Montreal is an amazing, diverse city, rich in heritage and culture. It is also a city of contradictions – a paradox. It is city built on a river and one of the most important ports in Canada and yet it’s almost 1,000 miles from the sea!
On first viewing Montreal is also clearly a North American city with tall skyscrapers, wide boulevards and a grid road system. It also has extremely cold winters which has led to the development of the ‘underground city’ to protect the citizens in difficult conditions.
This is what makes Montreal so fascinating – the rich mix of French, European, First Nation and contemporary Canadian cultures. It also feels very much like home to me – that European feel, with more than half of the population French speaking and evidence of Scottish heritage and many familiar names from our islands including McGill University!
This was my 5th visit to Montreal for the International Congress on Palliative Care. Having been introduced to Congress in 2008 by Dr Jeremy Keen at Highland Hospice, I have made this conference a priority ever since. This Congress, more than any other I have attended, connects me with my own ‘why’, and that sense that we are temporary guests in the lives of the people we support and as guests we have a responsibility to be ever mindful of our hosts. As Professor David Clark said in his opening plenary ‘never underestimate the power of the smallest intervention at the end of life, we are about the art of the possible.’
In the same way that palliative care embraces a wide diversity of interdependent disciplines and areas of expertise so does this event. It brings together academics, practitioners, researchers, leaders from across the world – this year 1800 delegates from over 60 countries. Add to that art, music, literature and creative reflections at the beginning of each session to lead us from the distractions that crowd our minds, into a focused awareness of shared experience – and this Congress is thought-provoking and restorative in equal measure.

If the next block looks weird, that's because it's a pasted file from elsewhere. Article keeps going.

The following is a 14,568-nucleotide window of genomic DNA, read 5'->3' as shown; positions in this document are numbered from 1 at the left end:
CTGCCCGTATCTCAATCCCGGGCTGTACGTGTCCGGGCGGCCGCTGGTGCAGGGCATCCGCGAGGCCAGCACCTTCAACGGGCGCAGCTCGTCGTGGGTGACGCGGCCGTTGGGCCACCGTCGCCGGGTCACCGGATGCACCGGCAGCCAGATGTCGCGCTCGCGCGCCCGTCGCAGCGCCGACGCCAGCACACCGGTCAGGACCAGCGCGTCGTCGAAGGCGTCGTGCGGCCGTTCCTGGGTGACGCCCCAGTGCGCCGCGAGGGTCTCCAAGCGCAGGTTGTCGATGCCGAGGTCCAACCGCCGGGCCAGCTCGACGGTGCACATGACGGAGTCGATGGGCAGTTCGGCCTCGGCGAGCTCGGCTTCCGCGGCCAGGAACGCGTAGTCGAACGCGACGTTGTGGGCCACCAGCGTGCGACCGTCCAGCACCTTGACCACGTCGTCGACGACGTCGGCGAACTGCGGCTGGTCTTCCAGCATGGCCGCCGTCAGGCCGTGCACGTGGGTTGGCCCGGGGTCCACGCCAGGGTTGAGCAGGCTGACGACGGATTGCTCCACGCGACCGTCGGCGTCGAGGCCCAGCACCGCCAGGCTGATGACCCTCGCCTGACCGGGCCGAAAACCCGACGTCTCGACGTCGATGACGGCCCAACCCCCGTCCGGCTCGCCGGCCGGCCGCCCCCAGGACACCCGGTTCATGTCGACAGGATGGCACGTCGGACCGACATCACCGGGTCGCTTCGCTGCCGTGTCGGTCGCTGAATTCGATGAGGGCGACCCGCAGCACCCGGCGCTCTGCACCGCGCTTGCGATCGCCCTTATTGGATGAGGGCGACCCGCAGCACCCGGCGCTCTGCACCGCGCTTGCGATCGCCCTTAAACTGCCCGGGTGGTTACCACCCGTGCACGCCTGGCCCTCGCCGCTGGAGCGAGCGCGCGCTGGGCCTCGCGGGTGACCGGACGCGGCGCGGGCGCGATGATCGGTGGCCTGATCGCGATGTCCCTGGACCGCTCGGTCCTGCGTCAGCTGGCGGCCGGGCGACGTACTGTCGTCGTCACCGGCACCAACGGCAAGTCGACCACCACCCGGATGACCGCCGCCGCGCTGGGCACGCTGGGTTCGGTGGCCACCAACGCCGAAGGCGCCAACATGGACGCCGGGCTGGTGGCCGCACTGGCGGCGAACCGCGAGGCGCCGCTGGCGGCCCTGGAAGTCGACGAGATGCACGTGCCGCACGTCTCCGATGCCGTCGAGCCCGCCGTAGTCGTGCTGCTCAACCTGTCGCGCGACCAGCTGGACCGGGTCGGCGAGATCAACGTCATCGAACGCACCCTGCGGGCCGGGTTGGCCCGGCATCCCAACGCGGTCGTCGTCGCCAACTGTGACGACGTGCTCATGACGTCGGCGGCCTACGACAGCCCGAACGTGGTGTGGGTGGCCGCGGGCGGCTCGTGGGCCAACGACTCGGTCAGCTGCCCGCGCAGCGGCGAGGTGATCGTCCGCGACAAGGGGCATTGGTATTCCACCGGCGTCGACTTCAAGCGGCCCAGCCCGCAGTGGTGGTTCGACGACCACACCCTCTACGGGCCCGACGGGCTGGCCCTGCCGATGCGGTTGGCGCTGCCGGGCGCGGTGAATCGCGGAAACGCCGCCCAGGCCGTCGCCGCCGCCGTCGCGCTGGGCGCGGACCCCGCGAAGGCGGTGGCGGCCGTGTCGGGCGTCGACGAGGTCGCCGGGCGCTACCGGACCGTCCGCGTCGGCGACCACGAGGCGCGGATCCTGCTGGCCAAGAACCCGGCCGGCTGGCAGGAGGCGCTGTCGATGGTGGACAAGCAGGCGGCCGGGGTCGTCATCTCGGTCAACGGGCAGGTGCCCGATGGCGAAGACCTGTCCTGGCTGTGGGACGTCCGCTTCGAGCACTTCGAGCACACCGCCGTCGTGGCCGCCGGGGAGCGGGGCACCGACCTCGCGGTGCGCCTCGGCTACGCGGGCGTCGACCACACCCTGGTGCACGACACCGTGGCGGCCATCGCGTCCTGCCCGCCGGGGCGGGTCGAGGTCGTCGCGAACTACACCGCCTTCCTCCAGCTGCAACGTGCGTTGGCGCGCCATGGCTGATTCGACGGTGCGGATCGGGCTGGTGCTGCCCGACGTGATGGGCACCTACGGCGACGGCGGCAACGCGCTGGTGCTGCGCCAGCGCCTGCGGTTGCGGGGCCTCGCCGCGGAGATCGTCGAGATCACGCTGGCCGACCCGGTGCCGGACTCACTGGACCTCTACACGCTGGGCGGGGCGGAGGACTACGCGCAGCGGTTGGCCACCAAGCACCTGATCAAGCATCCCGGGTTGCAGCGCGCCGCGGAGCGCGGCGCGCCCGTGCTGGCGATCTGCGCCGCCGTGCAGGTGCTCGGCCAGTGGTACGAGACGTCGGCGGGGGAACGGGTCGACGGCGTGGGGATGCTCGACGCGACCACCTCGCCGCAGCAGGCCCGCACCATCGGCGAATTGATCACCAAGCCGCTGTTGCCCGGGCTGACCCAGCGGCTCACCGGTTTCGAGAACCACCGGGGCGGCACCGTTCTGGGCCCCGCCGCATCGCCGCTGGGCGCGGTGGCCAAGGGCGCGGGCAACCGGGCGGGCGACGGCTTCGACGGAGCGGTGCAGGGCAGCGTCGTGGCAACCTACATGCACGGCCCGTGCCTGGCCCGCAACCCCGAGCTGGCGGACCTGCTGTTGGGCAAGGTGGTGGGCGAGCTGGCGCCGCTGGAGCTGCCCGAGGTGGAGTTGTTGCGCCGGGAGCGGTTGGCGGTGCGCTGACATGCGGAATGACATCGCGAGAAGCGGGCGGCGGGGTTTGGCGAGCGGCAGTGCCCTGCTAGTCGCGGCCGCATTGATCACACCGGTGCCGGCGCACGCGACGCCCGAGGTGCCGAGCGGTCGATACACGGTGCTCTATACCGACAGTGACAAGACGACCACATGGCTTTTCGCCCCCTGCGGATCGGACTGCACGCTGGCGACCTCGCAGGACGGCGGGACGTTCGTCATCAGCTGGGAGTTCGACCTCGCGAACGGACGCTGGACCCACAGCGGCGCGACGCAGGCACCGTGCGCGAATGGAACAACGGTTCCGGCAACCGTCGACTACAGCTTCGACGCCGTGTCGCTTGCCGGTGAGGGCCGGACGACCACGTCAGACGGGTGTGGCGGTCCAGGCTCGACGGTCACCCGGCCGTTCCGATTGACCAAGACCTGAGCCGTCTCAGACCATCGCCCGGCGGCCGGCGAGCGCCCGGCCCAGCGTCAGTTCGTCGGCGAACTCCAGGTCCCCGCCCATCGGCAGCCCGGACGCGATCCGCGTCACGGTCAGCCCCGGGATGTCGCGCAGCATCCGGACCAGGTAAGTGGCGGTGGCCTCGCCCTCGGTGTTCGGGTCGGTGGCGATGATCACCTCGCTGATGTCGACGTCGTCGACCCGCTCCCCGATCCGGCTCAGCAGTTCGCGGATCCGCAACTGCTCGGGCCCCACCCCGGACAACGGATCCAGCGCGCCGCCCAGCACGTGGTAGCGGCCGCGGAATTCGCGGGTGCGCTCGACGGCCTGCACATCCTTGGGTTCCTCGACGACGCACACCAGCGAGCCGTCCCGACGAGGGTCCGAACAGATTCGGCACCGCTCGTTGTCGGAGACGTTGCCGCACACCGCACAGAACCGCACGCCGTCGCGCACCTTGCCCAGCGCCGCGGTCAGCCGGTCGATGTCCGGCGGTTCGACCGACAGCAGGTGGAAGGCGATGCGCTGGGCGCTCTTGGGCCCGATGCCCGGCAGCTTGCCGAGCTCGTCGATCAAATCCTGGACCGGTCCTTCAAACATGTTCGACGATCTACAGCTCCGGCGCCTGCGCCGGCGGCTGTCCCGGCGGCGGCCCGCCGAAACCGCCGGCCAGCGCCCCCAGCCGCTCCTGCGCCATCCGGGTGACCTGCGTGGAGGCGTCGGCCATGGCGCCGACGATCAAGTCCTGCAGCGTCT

What struck me about this Congress during my first visit, and on each attendance since, is that over its 40 year history this event remains consistently aligned with the very precious work with which we are all engaged.
The Congress, organised by the faculty of palliative care at McGill University ensures that the plenaries are informative, challenging and often at the edge of our sphere of thinking. This year Congress opened with Professor David Clark followed by Okello Sam a former child soldier from Uganda who has established a foundation to support former child soldiers in their road to something near recovery. He described the recruitment process for child soldiers and also the means by which these children were forced to stay in the ‘army’. His foundation is demonstrating that recovery is possible by creating a safe community of peers, using creative arts to build confidence and self-esteem, practical support e.g.providing hearing tests and appropriate hearing aids. This Ugandan foundation of Hope provides love, care and support – it looks, feels and is palliative care, just not quite as we know it.
This was the fourth Congress for members of the CHAS team. In previous years we have delivered a range of projects: we have taken an art installation involving over 20 pieces of the children’s art with the ‘explanation’ boards in both English and French (thanks to a volunteer for helping us with that bit!); delivered creative arts workshops; and talked about the complexity around transitions from children’s to adult services.
This year we had similar diversity from our team: our work with Napier University in scoping the future education needs for children’s palliative care; memory making in neonatal palliative care; the development of a national community pharmacy network for children; and transforming volunteer engagement through the power of the volunteer voice and digital technology.
The closing plenary this year was a privilege to witness: Dr Balfour Mount, who established this Congress 44 years ago, in close conversation with Thupten Jinpa, the Dalai Lama’s Principal Translator and Fr Laurence Freeman, Director of The Centre for Christian Meditation. These three men clearly know each other incredibly well and through the in-depth dialogue they helped delegates to understand that connecting with one’s own inner compassion is key to resilience and personal spiritual renewal. Two crucial factors for those on the front lines of acute care-giving.
Thupten Jinpa said ‘compassion at work needs to have bottom up and top down support. At the top its about setting the scene, the way forward and being truly present in every encounter – holding the boundaries.’
This is my take away this year.
Maria McGill is a Trustee for Together for Short Lives. Maria has 22 years’ experience in specialist palliative care and has been the Chief Executive of Children’s Hospices Across Scotland (CHAS) since October 2010.